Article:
The most straight-forward idea is to plagiarize the brain, to build the computer’s architecture with close resemblance to how a brain is structured. One example “is the artificial neural network. It starts out as a network of transistor ‘neurons,’ connected to each other with inputs and outputs, and it knows nothing — like an infant brain. The way it ‘learns’ is it tries to do a task, say handwriting recognition, and at first, its neural firings and subsequent guesses at deciphering each letter will be completely random. But when it’s told it got something right, the transistor connections in the firing pathways that happened to create that answer are strengthened; when it’s told it was wrong, those pathways’ connections are weakened. After a lot of this trial and feedback, the network has, by itself, formed smart neural pathways and the machine has become optimized for the task.”⁴¹
The second, more radical approach to plagiarism is Whole Brain Emulation. Scientists take a real brain, cut it into hundreds of tiny slices to detect the multitude of neural connections and replicate them in a computer as a software system. If that method will ever be successful we will have “a computer officially capable of everything the brain is capable of — it would just need to learn and gather information … How far are we from achieving whole brain emulation? Well so far, we’ve just recently been able to emulate a 1mm-long flatworm brain, which consists of just 302 total neurons.”⁴² To put this into the perspective, the human brain consists of 86 billion neurons linked by trillions of synapses.
2. Introduce evolution to computers.
“The fact is, even if we can emulate a brain, that might be like trying to build an airplane by copying a bird’s wing-flapping motions — often, machines are best designed using a fresh, machine-oriented approach, not by mimicking biology exactly.”⁴³ If the brain is just too complex for us to digitally replicate, we could try to emulate evolution instead. This method is called Genetic Algorithm. “A group of computers would try to do tasks, and the most successful ones would be bred with each other by having half of each of their programming merged together into a new computer. The less successful ones would be eliminated.”⁴⁴ Speed and a goal-oriented approach are the advantages that artificial evolution has over the biological one. “Over many, many iterations, this natural selection process would produce better and better computers. The challenge would be creating an automated evaluation and breeding cycle so this evolution process could run on its own.”⁴⁵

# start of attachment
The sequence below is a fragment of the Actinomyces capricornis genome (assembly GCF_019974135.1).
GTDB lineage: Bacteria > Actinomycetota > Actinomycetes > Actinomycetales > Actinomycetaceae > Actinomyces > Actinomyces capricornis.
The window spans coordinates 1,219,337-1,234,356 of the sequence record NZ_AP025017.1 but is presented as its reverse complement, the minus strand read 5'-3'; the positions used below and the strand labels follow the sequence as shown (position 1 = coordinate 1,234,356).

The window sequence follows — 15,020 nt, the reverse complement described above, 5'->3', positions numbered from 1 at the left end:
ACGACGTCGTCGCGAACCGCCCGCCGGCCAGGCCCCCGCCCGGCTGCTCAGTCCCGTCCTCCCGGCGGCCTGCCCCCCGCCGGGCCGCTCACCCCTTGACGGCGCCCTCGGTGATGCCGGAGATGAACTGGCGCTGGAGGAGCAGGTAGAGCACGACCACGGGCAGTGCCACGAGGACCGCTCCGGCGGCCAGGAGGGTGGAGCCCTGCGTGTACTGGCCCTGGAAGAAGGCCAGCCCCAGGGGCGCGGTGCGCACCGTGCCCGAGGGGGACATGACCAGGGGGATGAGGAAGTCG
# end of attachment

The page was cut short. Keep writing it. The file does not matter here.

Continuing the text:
3. “Make this whole thing the computer’s problem, not ours.”⁴⁶
The last concept is the simplest, but probably the scariest of them all. “We’d build a computer whose two major skills would be doing research on AI and coding changes into itself — allowing it to not only learn but to improve its own architecture. We’d teach computers to be computer scientists so they could bootstrap their own development.”⁴⁷ This is regarded as the most promising path we have.
All these software advances may seem slow or a little bit intangible, but as it is with the sciences, one minor innovation can suddenly accelerate the pace of developments. Kind of like the aftermath of the Copernican revolution — the finding that suddenly made all the complicated math equations of the planet trajectories much easier to calculate, which enabled a multitude of other innovations. Moreover, the “exponential growth is intense and what seems like a snail’s pace of advancement can quickly race upwards.”⁴⁸